Help to buy prices 250,000 private renters out of homeownership
Published by Anonymous for 24dash.com in Housing and also in Central Government, Finance
Standard housing pictureImage: Housing via Shutterstock
Nearly 250,000 private renters have been priced out of homeownership since the government launched its help to buy scheme, new analysis has revealed.
The research, from PricedOut, the campaign for lower cost housing, shows that around 18,875 households (many of which have two earners) have used the scheme to date, but by stimulating a frenzy in the housing market which has pushed up prices for first time buyers by 8%, the government has made home ownership unaffordable for 245,000 people who could have afforded it before.
PricedOut used the HMRC’s percentile breakdown of UK taxpayer incomes, the English Housing Survey’s income profile of private renters, and the Office for National Statistics’ latest House Price Index to work out how many people could afford the average first home, based on the assumption that a home is affordable if it is no more than four times household income.
The total number of private renters who can’t afford the average home is now 3.48 million, or 66% of all private renters. With industry predicting a further rise of 8% this year, PricedOut has warned that another 160,000 renters could be priced out by the end of 2014.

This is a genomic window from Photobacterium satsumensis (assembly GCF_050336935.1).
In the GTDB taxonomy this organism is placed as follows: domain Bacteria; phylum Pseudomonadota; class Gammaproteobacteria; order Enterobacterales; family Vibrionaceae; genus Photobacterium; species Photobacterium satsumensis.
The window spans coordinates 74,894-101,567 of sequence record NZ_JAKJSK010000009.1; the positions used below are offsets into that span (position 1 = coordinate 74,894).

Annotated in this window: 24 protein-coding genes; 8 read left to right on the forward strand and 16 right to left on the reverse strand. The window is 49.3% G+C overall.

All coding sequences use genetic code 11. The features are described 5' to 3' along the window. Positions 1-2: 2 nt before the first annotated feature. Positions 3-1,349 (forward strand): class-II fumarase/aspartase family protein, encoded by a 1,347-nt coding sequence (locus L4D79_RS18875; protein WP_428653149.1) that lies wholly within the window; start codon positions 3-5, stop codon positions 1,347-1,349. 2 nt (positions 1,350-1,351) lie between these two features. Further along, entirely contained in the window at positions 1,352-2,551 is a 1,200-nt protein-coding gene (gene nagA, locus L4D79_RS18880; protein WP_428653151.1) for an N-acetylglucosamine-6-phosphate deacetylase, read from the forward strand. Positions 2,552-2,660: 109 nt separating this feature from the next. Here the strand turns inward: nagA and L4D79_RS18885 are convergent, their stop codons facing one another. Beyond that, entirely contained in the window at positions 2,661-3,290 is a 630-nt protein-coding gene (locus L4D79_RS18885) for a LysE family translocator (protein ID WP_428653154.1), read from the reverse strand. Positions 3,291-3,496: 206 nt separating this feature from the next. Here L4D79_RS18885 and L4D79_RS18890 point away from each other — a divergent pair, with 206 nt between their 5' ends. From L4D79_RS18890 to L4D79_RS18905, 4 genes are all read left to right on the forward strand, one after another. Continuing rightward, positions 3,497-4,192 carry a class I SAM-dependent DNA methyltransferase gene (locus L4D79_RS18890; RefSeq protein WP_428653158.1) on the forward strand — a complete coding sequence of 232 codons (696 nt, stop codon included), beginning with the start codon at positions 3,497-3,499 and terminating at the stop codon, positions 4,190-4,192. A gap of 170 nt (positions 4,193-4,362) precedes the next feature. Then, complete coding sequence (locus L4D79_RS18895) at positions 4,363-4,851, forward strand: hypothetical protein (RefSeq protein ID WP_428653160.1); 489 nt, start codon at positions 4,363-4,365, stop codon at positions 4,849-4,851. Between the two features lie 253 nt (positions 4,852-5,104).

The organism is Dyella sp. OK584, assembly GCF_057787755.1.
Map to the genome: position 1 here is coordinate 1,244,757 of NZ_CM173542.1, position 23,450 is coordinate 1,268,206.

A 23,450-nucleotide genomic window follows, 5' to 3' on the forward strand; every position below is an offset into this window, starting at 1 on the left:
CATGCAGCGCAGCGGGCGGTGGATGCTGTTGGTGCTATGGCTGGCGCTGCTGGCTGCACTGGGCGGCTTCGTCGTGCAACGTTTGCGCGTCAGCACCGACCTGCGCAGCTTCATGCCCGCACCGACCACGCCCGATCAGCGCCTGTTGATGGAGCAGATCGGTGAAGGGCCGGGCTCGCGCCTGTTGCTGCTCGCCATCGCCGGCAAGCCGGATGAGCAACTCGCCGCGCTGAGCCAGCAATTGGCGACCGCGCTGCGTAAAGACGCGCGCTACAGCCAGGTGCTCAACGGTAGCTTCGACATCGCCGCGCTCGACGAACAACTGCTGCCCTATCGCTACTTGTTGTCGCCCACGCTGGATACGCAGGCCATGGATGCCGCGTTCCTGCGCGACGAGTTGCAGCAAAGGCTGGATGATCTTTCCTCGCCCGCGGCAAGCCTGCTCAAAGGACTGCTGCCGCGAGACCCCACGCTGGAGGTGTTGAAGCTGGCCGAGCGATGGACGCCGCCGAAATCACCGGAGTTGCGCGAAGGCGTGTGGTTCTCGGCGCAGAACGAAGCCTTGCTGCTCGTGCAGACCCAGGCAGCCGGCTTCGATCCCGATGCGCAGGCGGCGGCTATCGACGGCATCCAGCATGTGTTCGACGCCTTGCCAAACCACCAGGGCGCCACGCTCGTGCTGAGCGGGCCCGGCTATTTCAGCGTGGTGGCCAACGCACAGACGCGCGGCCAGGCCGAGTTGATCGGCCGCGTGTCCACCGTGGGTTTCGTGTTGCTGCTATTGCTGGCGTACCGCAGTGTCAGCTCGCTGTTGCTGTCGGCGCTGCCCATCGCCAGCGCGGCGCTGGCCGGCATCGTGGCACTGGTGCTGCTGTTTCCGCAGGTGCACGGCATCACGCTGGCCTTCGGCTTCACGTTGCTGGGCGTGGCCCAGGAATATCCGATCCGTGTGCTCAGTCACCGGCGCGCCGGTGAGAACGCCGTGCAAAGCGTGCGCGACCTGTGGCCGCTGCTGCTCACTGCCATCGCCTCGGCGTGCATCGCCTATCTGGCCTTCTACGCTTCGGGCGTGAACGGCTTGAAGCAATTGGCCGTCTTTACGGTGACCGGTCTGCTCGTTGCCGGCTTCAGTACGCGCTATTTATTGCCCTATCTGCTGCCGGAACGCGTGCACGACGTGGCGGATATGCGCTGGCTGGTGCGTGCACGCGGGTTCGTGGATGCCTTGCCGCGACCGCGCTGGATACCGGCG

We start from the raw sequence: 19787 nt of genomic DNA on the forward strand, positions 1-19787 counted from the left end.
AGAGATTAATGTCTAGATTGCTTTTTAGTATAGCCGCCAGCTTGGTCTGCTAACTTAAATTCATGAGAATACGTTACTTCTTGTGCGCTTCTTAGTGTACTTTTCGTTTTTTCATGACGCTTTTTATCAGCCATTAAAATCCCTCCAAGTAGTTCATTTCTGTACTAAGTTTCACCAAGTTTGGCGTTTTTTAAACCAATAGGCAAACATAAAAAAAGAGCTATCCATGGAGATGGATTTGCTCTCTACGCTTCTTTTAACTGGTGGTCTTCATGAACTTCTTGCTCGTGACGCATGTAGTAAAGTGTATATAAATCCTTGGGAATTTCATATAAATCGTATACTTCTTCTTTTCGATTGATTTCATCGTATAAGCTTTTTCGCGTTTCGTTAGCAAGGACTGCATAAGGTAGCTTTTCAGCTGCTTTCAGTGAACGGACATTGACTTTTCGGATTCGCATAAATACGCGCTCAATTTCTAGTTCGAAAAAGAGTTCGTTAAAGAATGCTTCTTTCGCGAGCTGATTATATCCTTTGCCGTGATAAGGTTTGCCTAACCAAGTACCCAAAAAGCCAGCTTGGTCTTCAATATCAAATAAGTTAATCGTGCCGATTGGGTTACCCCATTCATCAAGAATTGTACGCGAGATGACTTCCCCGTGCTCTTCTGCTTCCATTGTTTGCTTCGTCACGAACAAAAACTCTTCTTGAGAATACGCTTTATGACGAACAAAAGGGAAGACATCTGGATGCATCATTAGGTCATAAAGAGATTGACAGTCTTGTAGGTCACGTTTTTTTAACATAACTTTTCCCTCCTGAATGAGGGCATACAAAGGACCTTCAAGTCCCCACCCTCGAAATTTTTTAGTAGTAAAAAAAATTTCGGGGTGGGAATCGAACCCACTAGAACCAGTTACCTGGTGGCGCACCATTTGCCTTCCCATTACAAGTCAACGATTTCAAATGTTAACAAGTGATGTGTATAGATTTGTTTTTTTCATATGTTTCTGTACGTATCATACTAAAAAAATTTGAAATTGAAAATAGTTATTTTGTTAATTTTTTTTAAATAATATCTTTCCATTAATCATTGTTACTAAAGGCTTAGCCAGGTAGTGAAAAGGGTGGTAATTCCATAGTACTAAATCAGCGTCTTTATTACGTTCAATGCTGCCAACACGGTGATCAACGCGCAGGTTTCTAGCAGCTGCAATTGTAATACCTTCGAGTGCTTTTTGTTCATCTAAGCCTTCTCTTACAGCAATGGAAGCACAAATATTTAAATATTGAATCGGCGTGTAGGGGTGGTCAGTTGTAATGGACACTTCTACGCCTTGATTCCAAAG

PricedOut has now launched a new manifesto which calls for an end to rising house prices with a government target of 0% house price inflation, a programme of housebuilding, tax reform to deter property speculation and better rights for tenants.
PricedOut spokesman Dan Wilson Craw said: “The help to buy scheme is an utter travesty. The government reckon they have a policy that will help me and other young adults, but it’s managing to achieve the exact opposite, condemning thousands of us every month to a lifetime at the mercy of landlords.
“Help to buy is just part of a wider addiction to rising house prices where the wealthy see property as the fast track to greater riches. We need urgent action to end rising house prices and allow incomes to catch up. If the government can start by setting a target of 0% inflation, they’ll send a signal to speculators that this country will start treating houses as homes and not financial playthings.”
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